At the beginning of April, Budget 2022 was released by the federal government and among many proposals was the new Tax-Free First Home Savings Account (FHSA). Combining the features of both an RRSP and TFSA, the FHSA will allow Canadians under 40 to save up to $40,000 toward their first home starting in 2023.

How does it work?

Similar to an RRSP, any savings you invest from your income in your FHSA are tax deductible. Following the rules of a TFSA, the money in your FHSA will be able to compound and grow tax-free until you withdraw up to a maximum of $40,000. If you don’t use the funds in your FHSA for a first home purchase within 15 years of opening the account, you would need to either close your FHSA or transfer this money into your RRSP.

Unlike the Home Buyers’ Plan, buyers do not need to pay back the funds once they’ve withdrawn it. The FHSA is specifically designed to help first-timers save for a down payment and help them make this milestone investment quicker – without any stress.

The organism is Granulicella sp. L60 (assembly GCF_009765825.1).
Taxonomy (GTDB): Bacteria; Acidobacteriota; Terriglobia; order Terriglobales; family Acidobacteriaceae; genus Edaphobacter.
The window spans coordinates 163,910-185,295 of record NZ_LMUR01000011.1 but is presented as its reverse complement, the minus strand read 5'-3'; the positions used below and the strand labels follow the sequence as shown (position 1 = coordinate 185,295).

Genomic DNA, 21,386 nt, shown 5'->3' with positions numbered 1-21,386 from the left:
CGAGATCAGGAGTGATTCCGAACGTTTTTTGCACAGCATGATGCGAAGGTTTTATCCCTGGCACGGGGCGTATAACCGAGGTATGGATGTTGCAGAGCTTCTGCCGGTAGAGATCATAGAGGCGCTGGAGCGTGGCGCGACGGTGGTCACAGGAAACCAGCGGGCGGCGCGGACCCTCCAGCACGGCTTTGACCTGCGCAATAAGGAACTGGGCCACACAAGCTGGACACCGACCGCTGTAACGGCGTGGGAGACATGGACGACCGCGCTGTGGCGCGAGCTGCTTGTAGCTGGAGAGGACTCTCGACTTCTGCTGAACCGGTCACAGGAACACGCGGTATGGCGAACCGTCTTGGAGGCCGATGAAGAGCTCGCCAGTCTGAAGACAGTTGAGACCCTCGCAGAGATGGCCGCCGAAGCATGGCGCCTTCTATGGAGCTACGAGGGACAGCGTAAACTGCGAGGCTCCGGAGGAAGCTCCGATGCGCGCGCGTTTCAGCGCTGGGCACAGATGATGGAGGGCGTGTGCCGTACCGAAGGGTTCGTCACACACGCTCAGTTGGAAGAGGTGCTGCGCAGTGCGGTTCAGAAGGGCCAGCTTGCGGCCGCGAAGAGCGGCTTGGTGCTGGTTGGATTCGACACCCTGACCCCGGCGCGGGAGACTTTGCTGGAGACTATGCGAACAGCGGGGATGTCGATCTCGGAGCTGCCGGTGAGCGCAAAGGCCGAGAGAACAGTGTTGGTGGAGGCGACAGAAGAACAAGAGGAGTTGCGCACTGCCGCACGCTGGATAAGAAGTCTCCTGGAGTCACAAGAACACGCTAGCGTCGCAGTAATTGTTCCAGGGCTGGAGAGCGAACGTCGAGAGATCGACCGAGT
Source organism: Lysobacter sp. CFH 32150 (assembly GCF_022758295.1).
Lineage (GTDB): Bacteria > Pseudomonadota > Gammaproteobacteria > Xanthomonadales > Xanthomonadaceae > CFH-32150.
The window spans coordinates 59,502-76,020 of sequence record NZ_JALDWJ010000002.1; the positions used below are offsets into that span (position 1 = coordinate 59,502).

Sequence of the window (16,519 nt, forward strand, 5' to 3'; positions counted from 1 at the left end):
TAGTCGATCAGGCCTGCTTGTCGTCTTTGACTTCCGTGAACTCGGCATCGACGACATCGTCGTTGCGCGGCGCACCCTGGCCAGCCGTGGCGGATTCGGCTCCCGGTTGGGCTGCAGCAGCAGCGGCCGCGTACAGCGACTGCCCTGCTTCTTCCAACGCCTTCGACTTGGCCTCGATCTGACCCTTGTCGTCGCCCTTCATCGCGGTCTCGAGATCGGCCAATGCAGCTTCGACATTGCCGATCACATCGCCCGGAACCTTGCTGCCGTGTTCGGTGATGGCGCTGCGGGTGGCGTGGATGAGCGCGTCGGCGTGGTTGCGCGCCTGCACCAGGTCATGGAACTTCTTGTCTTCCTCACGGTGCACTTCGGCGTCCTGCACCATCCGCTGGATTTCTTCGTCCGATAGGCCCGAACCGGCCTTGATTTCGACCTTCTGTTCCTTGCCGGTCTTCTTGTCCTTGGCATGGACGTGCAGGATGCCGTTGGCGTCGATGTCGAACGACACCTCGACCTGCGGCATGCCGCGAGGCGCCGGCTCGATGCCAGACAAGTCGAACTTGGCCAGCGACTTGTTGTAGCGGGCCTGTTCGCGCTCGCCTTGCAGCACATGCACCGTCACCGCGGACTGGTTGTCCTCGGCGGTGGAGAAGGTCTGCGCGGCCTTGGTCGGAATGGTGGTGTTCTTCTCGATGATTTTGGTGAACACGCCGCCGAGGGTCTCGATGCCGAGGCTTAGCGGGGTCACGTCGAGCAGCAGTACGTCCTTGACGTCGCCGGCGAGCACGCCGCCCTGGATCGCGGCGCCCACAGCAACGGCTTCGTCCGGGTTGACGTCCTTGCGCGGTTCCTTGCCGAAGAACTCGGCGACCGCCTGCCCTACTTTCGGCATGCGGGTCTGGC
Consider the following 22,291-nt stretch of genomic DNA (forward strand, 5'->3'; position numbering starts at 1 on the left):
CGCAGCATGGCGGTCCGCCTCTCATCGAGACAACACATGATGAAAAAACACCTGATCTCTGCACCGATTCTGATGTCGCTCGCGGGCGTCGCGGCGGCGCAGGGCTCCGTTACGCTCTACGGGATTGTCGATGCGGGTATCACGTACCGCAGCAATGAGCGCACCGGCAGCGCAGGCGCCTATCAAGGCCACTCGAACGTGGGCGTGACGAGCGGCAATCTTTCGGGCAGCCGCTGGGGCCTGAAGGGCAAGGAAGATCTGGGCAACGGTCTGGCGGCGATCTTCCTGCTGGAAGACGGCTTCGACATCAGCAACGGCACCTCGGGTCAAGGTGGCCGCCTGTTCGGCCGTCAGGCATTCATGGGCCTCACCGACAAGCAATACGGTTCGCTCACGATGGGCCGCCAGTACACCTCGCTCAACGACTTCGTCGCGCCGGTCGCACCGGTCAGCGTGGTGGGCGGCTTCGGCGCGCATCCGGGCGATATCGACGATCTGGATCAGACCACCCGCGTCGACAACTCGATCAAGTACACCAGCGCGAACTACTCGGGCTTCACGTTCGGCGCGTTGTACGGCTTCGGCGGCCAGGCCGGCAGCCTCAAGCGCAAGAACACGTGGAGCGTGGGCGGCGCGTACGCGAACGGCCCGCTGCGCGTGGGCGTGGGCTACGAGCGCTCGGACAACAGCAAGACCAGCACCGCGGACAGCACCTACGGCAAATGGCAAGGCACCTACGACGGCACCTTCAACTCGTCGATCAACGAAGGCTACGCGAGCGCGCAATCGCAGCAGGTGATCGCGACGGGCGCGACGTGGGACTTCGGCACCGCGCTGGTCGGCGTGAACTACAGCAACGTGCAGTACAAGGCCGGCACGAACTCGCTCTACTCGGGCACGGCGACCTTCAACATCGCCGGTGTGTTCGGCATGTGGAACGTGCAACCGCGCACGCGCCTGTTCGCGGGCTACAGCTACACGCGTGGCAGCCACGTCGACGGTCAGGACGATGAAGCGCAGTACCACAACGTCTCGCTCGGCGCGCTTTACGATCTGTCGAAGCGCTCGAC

Will it remain tax-free?

When you withdraw these funds to put toward your down payment, it remains tax-free and would not be considered income. However, since it’s meant specifically for buying a first home, you would be taxed if you withdrew funds for any reason other than a home purchase. For example, if you withdrew $3,200 from your FHSA for a reason unrelated to your home, your income would increase by $3,200 for the year.

Are you eligible?

In order to qualify for the new FHSA, you must meet the following criteria:

  • you must be a resident of Canada
  • you must be at least 18 years of age
  • you can not own a home at any time in the year the account is opened or during the preceding four calendar years
  • meant for primary residences only – not investment properties

If you’re a first-time home buyer looking to enter the market, our team of dedicated Mortgage Advisors would be happy to answer any questions and walk you through the home buying and mortgage process. It’s as simple as applying online in just five minutes here.